Letters EU regulation of clinical trials

New European Union regulation of clinical trials is conflicting on deferred consent in emergency situations

2013; 346 doi: http://dx.doi.org/10.1136/bmj.f667 (Published 06 February 2013) Cite this as: 2013;346:f667

Re: New European Union regulation of clinical trials is conflicting on deferred consent in emergency situations

There is no conflict between the conditions in the proposed regulations as suggested by Gamble et. al. The first stipulation mentions patients and consent from patients. The second refers to the patient’s representative.

It makes perfect sense to distinguish between the two: if consent cannot be obtained from the patient themselves then we should look to their representative for advice on the patient’s preferences. If obtaining such advice is impractical, puts the patient at significant risk or jeopardises the clinical value of the research then there are ethical reasons against obtaining it. None of these are ruled out by the proposed regulations.

There is clearly scope for interpreting when a legal representative is ‘available’ and so, how much effort is required by the researchers to determine that this condition is met. This could helpfully be clarified to avoid exactly the kind of variation that currently exists under the Clinical Trials Directive.

Helpfully also, the proposed regulations do not refer to deferred consent. Consent to participate in emergency medicine research is waived not deferred. The consent that is obtained after the emergency has past is consent to continued participation and use of data. The use of the term ‘deferred consent’ is misleading and should be avoided.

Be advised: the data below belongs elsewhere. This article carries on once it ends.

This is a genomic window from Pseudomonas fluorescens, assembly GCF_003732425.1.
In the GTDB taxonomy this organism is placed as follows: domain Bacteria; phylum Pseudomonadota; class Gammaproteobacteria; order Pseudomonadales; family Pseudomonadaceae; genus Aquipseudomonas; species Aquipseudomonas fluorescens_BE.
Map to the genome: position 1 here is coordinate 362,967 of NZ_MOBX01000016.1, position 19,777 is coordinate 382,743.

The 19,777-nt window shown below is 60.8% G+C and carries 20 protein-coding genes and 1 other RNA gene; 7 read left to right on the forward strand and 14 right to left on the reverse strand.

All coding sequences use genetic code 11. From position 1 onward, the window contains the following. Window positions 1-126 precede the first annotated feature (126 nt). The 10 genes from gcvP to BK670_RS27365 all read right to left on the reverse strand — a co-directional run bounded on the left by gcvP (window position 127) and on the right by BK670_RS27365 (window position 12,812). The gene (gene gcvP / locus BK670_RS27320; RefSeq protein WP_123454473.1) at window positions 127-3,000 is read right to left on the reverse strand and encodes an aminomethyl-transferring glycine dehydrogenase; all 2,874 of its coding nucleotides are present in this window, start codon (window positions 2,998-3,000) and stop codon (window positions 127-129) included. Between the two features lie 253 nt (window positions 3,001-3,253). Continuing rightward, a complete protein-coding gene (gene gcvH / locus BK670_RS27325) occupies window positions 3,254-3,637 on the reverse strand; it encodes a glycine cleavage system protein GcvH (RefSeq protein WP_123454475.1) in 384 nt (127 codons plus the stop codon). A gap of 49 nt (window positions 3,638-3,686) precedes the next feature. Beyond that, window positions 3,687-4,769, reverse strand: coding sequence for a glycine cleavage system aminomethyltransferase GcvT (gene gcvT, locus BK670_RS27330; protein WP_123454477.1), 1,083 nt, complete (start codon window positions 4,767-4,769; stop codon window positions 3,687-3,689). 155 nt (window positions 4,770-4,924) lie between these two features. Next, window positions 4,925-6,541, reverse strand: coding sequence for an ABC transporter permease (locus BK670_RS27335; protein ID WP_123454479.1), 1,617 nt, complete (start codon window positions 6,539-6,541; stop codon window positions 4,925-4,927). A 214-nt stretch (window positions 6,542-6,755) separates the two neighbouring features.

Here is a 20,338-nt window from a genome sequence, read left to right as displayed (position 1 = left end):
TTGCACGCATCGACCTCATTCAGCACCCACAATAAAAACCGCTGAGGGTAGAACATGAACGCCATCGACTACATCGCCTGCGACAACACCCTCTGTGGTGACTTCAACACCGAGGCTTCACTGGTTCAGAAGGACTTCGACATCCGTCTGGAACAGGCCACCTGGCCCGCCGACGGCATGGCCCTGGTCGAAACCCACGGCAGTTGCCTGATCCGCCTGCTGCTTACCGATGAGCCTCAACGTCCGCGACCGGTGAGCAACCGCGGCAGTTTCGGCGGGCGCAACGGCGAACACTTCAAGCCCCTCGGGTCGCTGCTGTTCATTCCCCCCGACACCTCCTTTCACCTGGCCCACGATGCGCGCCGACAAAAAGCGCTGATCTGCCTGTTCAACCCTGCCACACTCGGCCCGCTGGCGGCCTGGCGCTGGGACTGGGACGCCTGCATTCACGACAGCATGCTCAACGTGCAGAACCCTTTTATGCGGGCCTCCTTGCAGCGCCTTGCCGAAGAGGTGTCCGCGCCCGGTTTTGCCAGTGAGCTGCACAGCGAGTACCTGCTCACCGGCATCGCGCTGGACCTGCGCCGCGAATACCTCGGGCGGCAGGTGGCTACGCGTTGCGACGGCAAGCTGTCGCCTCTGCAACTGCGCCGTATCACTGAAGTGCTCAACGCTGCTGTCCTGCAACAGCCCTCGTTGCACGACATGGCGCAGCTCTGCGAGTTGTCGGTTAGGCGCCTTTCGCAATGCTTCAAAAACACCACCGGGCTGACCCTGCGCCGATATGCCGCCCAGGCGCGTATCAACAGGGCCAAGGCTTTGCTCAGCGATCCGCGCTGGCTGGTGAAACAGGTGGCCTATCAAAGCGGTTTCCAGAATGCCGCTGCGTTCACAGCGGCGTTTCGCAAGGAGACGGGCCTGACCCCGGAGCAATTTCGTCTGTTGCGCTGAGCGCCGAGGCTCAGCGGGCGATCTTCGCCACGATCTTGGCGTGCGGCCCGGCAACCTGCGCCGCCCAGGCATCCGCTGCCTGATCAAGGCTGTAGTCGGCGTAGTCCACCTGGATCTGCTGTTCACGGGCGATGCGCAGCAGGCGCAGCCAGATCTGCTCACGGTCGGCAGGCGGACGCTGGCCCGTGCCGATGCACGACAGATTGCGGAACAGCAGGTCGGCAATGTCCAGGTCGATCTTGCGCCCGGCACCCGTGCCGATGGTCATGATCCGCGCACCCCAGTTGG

The minimal risk and minimal burden criterion in the proposed regulations (“the clinical trial poses a minimal risk to, and imposes a minimal burden on, the subject”) is more problematic. As we have seen from debates in the context of research on children, what counts as minimal risk is very unclear and depends heavily on the how we understand the baseline level of risk. In the emergency context the risks are often very high and much is at stake. It is important not to rule out research in these situations. We need good quality, clinically relevant evidence in high risk cases too.

Competing interests: No competing interests

08 February 2013
Mark Sheehan
Oxford BRC Ethics Fellow
The Ethox Centre, University of Oxford
Rosemary Rue Building, Headington, Oxford OX3 7LG
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